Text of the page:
In Our Galaxy’s Center, a Tiny Monster

It’s far from a perfect image. [Note added: if you need an introduction to what images like this actually represent (they aren’t photographs of black holes, which are, after all, black…), start with this.]

EHT’s blurry time-averaged image of the ring of material surrounding the black hole at the center of our galaxy

It’s blurred out in space by imperfections in the telescopic array that is the “Event Horizon Telescope” (EHT) and by dust between us and our galaxy’s center. It’s blurred out in time by the fact that the glowing material around the black hole changes appreciably by the hour, while the EHT’s effective exposure time is a day. There are bright spots in the image that may just be artifacts of exactly where the telescopes are located that are combined together to make up the EHT. The details of the reconstructed image depend on exactly what assumptions are made.

At best, it shows us just a thick ring of radio waves emitted over a day by an ever-changing thick disk of matter around a black hole.

But it’s our galaxy’s black hole. And it’s just the first image. There will be many more to come, sharper and more detailed. Movies will follow. A decade or two from now, what we have been shown today will look quaint.

We already knew the mass of this black hole from other measurements, so there was a prediction for the size of the ring to within twenty percent or so. The prediction was verified today, a basic test of Einstein’s gravity equations. Moreover, EHT’s results now provide some indications that the black hole spins (as expected). And (by pure luck) its spin axis points, very roughly, toward Earth (much like M87’s black hole, whose image was provided by EHT in 2019.)

We can explore these and other details in coming days, and there’s much more to learn in the coming years. But for now, let’s appreciate the picture for what it is. It is an achievement that history will always remember.

13 responses to “In Our Galaxy’s Center, a Tiny Monster

  1. Pingback: Allgemeines Live-Blog ab dem 9. Mai 2022 | Skyweek Zwei Punkt Null

  2. Mitchell Porter

    “its spin axis points, very roughly, toward Earth”

    A little surprising to me. I would have thought it was aligned with the galactic axis of rotation. Perhaps there’s some kind of precession involved?

    • Nobody yet understands how supermassive black holes form and grow, so there isn’t a strong prejudice one way or another, as far as I can tell from talking to experts. Even if it started out aligned with the axis of rotation, it may get kicked around as it merges with black holes that were in the centers of galaxies the Milky Way merged with. Definitely an area of ongoing research.

  3. Pretty soon Hubble pics will be quaint. It’s a first step and a valuable ones. If we get enough of different core black holes, it may lead to a theory of their formation and may provide clues to the history of the universe. Not trivial by any means

  4. kashyapvasavada

    I have two questions. (1) Why the Milky way BH changes every hour or minute and 2019 M87 BH is much more stable. Only thing I can think of is that M87 BH being old is practically done with its dinner and the recent one is young and is on feeding frenzy! Do you agree?
    Also is BH in our galaxy younger because galaxy itself is younger compared to others?

    • It’s simply a matter of size. A huge object cannot change quickly because the speed of light limits how quickly a change in one location can propagate to another location. For example, if a new chunk of material falls in, it can’t cause a large fraction of the accretion disk to brighten in ten minutes if the accretion disk is ten days across.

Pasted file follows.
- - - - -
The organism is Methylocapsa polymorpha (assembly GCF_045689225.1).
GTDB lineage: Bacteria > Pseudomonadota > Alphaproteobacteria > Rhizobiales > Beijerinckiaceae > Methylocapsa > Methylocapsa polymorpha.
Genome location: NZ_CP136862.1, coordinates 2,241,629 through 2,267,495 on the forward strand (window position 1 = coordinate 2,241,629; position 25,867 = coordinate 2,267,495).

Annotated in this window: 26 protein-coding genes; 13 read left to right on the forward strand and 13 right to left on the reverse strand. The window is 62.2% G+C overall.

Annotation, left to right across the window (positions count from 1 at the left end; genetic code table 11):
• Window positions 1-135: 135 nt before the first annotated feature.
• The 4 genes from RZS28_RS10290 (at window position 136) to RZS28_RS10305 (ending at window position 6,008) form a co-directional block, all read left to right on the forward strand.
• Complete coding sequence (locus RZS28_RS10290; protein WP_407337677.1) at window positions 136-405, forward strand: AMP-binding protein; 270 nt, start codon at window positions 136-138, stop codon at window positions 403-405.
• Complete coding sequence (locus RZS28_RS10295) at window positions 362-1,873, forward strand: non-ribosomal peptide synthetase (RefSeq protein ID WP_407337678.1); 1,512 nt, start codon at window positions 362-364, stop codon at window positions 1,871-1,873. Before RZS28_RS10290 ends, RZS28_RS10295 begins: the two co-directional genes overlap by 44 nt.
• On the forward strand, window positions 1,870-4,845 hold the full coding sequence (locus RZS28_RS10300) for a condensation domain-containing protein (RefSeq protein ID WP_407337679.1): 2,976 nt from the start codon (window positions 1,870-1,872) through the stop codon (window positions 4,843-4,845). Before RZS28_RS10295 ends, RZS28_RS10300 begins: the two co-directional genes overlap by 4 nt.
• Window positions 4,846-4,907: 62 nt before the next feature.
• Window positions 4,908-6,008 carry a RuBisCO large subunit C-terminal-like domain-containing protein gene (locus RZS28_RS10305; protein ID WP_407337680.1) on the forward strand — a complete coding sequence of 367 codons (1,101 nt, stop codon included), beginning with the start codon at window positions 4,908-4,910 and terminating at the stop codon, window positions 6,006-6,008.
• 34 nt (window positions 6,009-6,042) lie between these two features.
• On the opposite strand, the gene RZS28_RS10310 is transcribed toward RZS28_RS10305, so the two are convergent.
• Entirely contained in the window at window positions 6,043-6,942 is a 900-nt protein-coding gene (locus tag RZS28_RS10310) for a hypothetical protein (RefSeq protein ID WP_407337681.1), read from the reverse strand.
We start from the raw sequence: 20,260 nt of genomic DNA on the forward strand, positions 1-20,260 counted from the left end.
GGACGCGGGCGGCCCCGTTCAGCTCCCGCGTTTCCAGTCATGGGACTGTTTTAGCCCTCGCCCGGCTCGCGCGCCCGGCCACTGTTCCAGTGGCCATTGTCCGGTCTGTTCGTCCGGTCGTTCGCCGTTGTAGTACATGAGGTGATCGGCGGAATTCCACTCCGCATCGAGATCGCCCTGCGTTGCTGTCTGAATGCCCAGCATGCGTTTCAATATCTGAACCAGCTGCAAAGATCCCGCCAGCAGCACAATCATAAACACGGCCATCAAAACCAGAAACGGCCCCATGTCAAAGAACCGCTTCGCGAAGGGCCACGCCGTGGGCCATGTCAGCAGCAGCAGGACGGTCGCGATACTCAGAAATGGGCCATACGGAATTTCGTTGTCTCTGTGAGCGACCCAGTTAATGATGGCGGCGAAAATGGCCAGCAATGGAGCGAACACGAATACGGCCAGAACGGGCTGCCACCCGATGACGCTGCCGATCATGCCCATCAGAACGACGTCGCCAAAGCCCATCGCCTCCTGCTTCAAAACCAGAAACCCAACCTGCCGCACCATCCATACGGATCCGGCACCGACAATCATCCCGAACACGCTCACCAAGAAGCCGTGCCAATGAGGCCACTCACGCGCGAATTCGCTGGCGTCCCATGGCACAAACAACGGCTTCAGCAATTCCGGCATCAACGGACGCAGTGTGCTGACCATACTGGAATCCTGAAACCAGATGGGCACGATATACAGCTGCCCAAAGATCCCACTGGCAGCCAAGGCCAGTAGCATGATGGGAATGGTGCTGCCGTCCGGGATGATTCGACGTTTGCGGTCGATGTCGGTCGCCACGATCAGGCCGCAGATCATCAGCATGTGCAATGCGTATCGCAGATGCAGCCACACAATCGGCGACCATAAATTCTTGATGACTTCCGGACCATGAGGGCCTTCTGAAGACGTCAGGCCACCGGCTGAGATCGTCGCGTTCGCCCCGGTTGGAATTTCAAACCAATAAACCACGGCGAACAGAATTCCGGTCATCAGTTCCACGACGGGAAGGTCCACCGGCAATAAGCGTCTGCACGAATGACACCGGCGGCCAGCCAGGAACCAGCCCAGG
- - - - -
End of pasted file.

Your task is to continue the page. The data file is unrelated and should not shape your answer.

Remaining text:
The M87 Black Hole and its accretion disk are light-days to light-weeks across, so any changes to the radio emissions takes place over days and weeks. That of the Milky Way are only light-minutes to light-hours across, so major changes to the radio emissions can occur within an hour.

      Age has nothing to do with it at all. Density and diversity of the local material around the black hole might have some effect. But it’s dominantly just the speed of light combined with the huge size of M87’s black hole compared to our own.

      • kashyap vasavada

        Thanks Matt! Do you think our BH will become supermassive by continuing to eat?! Or one has to be born supermassive!
        Also Can you explain how they combine the signals? I understand they cannot use internet. So they have to record data on CDs and send them for analysis. But adding intensities would be of no use. So they must be recording amplitudes and phases and square after adding. Is that how it works? Fantastic computer job!

        • Yes, it involves amplitudes and phases — look up “interferometry”. No one knows how supermassive BH’s initially form but they grow partly by accreting gas and dust, and partly by eating the smaller but still supermassive BH’s of galaxies they collide with. Ours will continue to grow, though right now it is growing very slowly.

  5. Pingback: At the Centre of the Milky Way, a Tiny Supermassive Black Hole – The Wire Science – https://bhartiyanews24x7.com

  6. Call me Ishmael and hear my cry “There she glows”.

  7. Anthony Rotz (Racz)

    Amazing how all these tiny bits of information can come together and create such tremendous sights, stars, black holes, galaxies and above all else us.

  8. However it is a reworked photo of 26,000 year old data. Currently the Black Hole may have changed.

    • Maurizio De Cecco

      You know, after special relativity, the concept of “Currently” is not what it used to be 🙂

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